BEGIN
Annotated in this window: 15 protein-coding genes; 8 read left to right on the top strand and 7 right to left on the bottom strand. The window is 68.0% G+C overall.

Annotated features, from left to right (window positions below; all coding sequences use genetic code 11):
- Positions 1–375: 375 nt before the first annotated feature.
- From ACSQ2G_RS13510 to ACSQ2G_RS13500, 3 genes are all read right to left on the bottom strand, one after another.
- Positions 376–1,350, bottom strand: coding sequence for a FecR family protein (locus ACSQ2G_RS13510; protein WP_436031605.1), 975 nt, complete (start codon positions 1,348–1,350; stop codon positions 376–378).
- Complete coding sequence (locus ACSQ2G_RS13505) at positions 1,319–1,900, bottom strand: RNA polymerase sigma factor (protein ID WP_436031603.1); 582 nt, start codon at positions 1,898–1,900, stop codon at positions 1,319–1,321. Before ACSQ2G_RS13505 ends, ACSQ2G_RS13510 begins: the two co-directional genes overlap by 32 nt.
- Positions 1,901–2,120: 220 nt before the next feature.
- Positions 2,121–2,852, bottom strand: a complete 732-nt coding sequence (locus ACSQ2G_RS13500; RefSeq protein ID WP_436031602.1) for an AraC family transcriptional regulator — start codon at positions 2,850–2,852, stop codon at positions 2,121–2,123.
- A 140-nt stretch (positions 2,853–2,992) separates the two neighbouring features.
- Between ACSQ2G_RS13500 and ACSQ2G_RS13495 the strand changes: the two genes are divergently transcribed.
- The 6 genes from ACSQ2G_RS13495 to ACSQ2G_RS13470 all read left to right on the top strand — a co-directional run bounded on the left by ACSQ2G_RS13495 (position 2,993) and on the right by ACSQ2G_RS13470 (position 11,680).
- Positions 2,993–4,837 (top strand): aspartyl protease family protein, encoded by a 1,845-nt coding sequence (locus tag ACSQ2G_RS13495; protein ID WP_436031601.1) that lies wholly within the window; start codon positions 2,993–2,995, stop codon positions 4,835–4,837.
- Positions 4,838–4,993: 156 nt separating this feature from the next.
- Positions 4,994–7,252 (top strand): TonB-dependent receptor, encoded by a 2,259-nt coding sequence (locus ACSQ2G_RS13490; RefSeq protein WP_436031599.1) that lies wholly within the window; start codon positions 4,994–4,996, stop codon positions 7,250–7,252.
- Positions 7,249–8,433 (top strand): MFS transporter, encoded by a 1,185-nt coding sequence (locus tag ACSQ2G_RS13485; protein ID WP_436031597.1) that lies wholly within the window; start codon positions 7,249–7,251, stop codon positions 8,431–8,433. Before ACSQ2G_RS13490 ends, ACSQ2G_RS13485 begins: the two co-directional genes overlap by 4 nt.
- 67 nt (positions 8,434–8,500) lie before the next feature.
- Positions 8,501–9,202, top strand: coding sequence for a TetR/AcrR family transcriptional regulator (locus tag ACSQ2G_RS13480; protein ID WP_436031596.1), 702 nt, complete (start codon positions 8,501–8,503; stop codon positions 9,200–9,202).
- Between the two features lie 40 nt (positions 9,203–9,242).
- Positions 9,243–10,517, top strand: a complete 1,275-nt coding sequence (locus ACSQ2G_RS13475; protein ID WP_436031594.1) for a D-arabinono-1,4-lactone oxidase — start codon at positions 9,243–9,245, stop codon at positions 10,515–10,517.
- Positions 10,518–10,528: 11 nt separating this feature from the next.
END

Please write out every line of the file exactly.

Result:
Annotated in this window: 15 protein-coding genes; 8 read left to right on the top strand and 7 right to left on the bottom strand. The window is 68.0% G+C overall.

Annotated features, from left to right (window positions below; all coding sequences use genetic code 11):
- Positions 1–375: 375 nt before the first annotated feature.
- From ACSQ2G_RS13510 to ACSQ2G_RS13500, 3 genes are all read right to left on the bottom strand, one after another.
- Positions 376–1,350, bottom strand: coding sequence for a FecR family protein (locus ACSQ2G_RS13510; protein WP_436031605.1), 975 nt, complete (start codon positions 1,348–1,350; stop codon positions 376–378).
- Complete coding sequence (locus ACSQ2G_RS13505) at positions 1,319–1,900, bottom strand: RNA polymerase sigma factor (protein ID WP_436031603.1); 582 nt, start codon at positions 1,898–1,900, stop codon at positions 1,319–1,321. Before ACSQ2G_RS13505 ends, ACSQ2G_RS13510 begins: the two co-directional genes overlap by 32 nt.
- Positions 1,901–2,120: 220 nt before the next feature.
- Positions 2,121–2,852, bottom strand: a complete 732-nt coding sequence (locus ACSQ2G_RS13500; RefSeq protein ID WP_436031602.1) for an AraC family transcriptional regulator — start codon at positions 2,850–2,852, stop codon at positions 2,121–2,123.
- A 140-nt stretch (positions 2,853–2,992) separates the two neighbouring features.
- Between ACSQ2G_RS13500 and ACSQ2G_RS13495 the strand changes: the two genes are divergently transcribed.
- The 6 genes from ACSQ2G_RS13495 to ACSQ2G_RS13470 all read left to right on the top strand — a co-directional run bounded on the left by ACSQ2G_RS13495 (position 2,993) and on the right by ACSQ2G_RS13470 (position 11,680).
- Positions 2,993–4,837 (top strand): aspartyl protease family protein, encoded by a 1,845-nt coding sequence (locus tag ACSQ2G_RS13495; protein ID WP_436031601.1) that lies wholly within the window; start codon positions 2,993–2,995, stop codon positions 4,835–4,837.
- Positions 4,838–4,993: 156 nt separating this feature from the next.
- Positions 4,994–7,252 (top strand): TonB-dependent receptor, encoded by a 2,259-nt coding sequence (locus ACSQ2G_RS13490; RefSeq protein WP_436031599.1) that lies wholly within the window; start codon positions 4,994–4,996, stop codon positions 7,250–7,252.
- Positions 7,249–8,433 (top strand): MFS transporter, encoded by a 1,185-nt coding sequence (locus tag ACSQ2G_RS13485; protein ID WP_436031597.1) that lies wholly within the window; start codon positions 7,249–7,251, stop codon positions 8,431–8,433. Before ACSQ2G_RS13490 ends, ACSQ2G_RS13485 begins: the two co-directional genes overlap by 4 nt.
- 67 nt (positions 8,434–8,500) lie before the next feature.
- Positions 8,501–9,202, top strand: coding sequence for a TetR/AcrR family transcriptional regulator (locus tag ACSQ2G_RS13480; protein ID WP_436031596.1), 702 nt, complete (start codon positions 8,501–8,503; stop codon positions 9,200–9,202).
- Between the two features lie 40 nt (positions 9,203–9,242).
- Positions 9,243–10,517, top strand: a complete 1,275-nt coding sequence (locus ACSQ2G_RS13475; protein ID WP_436031594.1) for a D-arabinono-1,4-lactone oxidase — start codon at positions 9,243–9,245, stop codon at positions 10,515–10,517.
- Positions 10,518–10,528: 11 nt separating this feature from the next.